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State v. Robinson

Court of Criminal Appeals of Tennessee, Jackson

June 20, 2017

STATE OF TENNESSEE
v.
MONTREAL PORTIS ROBINSON

          Assigned on Briefs May 2, 2017

         Appeal from the Circuit Court for Madison County No. 16-38 Kyle Atkins, Judge

         The Defendant, Montreal Portis Robinson, was convicted by a Madison County Circuit Court jury of aggravated robbery, a Class B felony, and robbery, a Class C felony. He was sentenced to eight years for the aggravated robbery conviction and three years for the robbery conviction, to be served consecutively in the Tennessee Department of Correction for an effective term of eleven years. On appeal, the Defendant challenges the sufficiency of the evidence convicting him of aggravated robbery and the trial court's imposition of consecutive sentences. After review, we affirm the judgments of the trial court.

         Tenn. R. App. P. 3 Appeal as of Right; Judgments of the Circuit Court Affirmed.

          Lee R. Sparks, Jackson, Tennessee, for the appellant, Montreal Portis Robinson.

          Herbert H. Slatery III, Attorney General and Reporter; Jeffrey D. Zentner, Assistant Attorney General; James G. (Jerry) Woodall, District Attorney General; and Aaron J. Chaplin, Assistant District Attorney General, for the appellee, State of Tennessee.

          Alan E. Glenn, J., delivered the opinion of the court, in which Robert L. Holloway, Jr., and J. Ross Dyer, JJ., joined.

          OPINION

          ALAN E. GLENN, JUDGE

         FACTS

         The Defendant, Montreal Portis Robinson, and a co-defendant, Corinthian Person, were charged with two counts of aggravated robbery stemming from the robberies of Matthew Leonard and Chad Roaten during a drug transaction.[1] The charge involving Mr. Roaten as the victim was amended to robbery before trial.

         At trial, Chad Roaten testified that on the evening of May 12, 2015, he went with Matthew Leonard to cash Mr. Leonard's paycheck. After cashing the check, they stopped at a gas station and, while there, saw the Defendant and co-defendant pull up in a white Jeep. Mr. Roaten knew the co-defendant from having attended elementary school together, and they started talking. The co-defendant offered to sell them some marijuana, and Mr. Leonard agreed. The co-defendant told them to follow him "to Bemis Park where there's no cameras."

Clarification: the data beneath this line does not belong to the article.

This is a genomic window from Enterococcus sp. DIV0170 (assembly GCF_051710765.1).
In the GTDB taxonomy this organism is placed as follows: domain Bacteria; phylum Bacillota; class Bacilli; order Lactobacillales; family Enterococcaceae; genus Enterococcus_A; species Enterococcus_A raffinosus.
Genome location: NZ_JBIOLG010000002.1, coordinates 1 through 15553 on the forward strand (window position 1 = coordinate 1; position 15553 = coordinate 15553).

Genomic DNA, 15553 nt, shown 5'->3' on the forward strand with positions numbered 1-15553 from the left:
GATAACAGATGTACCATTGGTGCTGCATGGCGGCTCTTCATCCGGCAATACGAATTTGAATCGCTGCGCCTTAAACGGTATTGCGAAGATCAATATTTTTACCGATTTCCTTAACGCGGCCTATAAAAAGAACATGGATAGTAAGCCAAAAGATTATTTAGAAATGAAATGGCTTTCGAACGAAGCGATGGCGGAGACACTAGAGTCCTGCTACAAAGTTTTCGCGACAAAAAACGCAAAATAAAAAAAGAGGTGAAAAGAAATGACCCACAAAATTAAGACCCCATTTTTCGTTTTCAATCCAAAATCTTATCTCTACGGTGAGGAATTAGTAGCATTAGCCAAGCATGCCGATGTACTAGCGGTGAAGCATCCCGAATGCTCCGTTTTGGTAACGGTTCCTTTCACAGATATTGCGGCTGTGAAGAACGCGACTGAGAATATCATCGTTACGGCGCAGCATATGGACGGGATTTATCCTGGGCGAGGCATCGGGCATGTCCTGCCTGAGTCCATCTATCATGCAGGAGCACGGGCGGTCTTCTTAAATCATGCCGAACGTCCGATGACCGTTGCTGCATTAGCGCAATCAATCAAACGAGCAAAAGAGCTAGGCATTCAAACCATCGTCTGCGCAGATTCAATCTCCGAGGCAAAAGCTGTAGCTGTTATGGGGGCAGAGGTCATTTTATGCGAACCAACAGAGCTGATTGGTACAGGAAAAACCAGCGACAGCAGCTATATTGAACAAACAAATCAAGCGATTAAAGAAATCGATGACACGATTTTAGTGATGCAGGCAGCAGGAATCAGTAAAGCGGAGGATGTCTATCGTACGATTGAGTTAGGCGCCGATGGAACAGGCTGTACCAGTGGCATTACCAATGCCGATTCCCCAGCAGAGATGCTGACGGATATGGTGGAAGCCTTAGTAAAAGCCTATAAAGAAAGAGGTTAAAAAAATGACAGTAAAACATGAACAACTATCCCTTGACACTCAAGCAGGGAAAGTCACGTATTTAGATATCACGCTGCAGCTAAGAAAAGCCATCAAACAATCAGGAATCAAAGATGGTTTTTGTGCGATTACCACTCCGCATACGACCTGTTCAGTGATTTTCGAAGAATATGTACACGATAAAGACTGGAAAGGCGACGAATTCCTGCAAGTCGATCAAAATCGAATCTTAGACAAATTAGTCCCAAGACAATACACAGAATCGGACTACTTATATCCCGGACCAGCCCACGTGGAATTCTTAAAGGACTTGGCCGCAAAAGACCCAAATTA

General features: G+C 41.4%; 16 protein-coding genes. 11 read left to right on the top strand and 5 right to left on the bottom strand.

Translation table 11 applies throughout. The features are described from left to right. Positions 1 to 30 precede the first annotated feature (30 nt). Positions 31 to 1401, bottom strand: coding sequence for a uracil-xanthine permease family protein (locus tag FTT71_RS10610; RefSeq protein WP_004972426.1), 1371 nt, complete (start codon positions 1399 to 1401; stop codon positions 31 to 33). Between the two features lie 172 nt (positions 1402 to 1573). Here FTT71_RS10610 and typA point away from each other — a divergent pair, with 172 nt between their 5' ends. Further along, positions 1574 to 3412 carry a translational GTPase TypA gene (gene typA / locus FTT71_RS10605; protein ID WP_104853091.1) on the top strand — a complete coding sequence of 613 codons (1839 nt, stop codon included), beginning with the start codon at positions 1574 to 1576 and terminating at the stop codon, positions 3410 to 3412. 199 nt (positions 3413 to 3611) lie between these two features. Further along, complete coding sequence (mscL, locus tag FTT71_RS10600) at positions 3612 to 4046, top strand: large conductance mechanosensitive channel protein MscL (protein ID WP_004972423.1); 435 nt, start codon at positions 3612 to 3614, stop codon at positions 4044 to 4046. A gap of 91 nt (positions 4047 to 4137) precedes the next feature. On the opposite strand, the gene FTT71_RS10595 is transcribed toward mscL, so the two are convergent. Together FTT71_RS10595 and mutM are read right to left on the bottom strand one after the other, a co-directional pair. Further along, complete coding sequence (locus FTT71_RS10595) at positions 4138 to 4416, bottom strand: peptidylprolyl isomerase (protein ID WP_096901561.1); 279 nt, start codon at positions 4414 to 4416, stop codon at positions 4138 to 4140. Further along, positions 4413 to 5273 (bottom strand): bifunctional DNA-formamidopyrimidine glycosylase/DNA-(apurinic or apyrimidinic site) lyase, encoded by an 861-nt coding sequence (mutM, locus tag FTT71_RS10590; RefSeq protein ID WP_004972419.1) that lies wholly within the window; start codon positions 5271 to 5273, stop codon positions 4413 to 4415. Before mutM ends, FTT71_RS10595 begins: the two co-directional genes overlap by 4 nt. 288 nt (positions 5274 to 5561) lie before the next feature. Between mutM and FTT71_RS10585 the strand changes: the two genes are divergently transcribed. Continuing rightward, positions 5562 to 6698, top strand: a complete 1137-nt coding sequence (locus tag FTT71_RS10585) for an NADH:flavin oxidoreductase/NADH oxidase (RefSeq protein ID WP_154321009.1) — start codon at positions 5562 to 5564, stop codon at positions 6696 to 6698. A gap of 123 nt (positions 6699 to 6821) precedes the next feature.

Mr. Roaten testified that Mr. Leonard drove to Bemis Park, following the Defendant and co-defendant. When they arrived, Mr. Leonard got out of his car and into the Defendant's and co-defendant's vehicle, and the co-defendant got into Mr. Leonard's car. Mr. Roaten and the co-defendant made small talk about school, and then the co-defendant went back to the other vehicle. The co-defendant then returned saying Mr. Leonard owed some money and that they should "give it up." Mr. Roaten said that he did not have any money and did not know what the co-defendant was talking about. The co-defendant went back to the other car and this time returned with the Defendant. The Defendant got into the driver's seat of Mr. Leonard's car, and the co-defendant blocked Mr. Roaten's door so that he could not exit. The Defendant informed Mr. Roaten, "'This guy knows what's happening. He knows he owes somebody some money. He told us it's in this car. Go ahead and give it up.'" Mr. Roaten got the money out of the glove box and handed it to the Defendant. The Defendant then patted down Mr. Roaten, taking his cell phone, knife, and car keys after making sure he had no money in his wallet. The Defendant told him that they would leave the phone and car keys by "the red building" but were taking the money. The co-defendant stood outside Mr. Roaten's car door the entire time. Mr. Roaten said that he was in fear during the encounter and did not feel he could leave.

         Mr. Roaten testified that Mr. Leonard returned to his car "freaking out, " saying that a gun had been held to his head. Mr. Roaten said that he could tell that a third person was in the Defendant's and co-defendant's vehicle, but he could not see the individual. After the robbers left, Mr. Roaten looked by the red building for his phone and car keys, but they were not there. Meanwhile, Mr. Leonard knocked on the door of a police officer who lived nearby. The police arrived, and Mr. Roaten told the officers who had robbed them. Mr. Roaten pulled up the co-defendant's profile on Facebook in order to recall his full name and later identified him from a photographic array. Sometime later, Mr. Roaten identified the Defendant from a photographic array as well.

         Mr. Leonard testified consistently with Mr. Roaten regarding the events leading up to and during the robbery. Mr. Leonard elaborated that, when he got into the Defendant's and co-defendant's vehicle, someone in the seat behind him put an arm around his neck and a gun to his head. The person demanded that Mr. Leonard hand over his money and said he knew that Mr. Leonard had just cashed his paycheck. Mr. Leonard eventually admitted to the robbers that he had about $360 in the glove box of his car. Mr. Leonard was unable to identify the Defendant from a photographic array, ...


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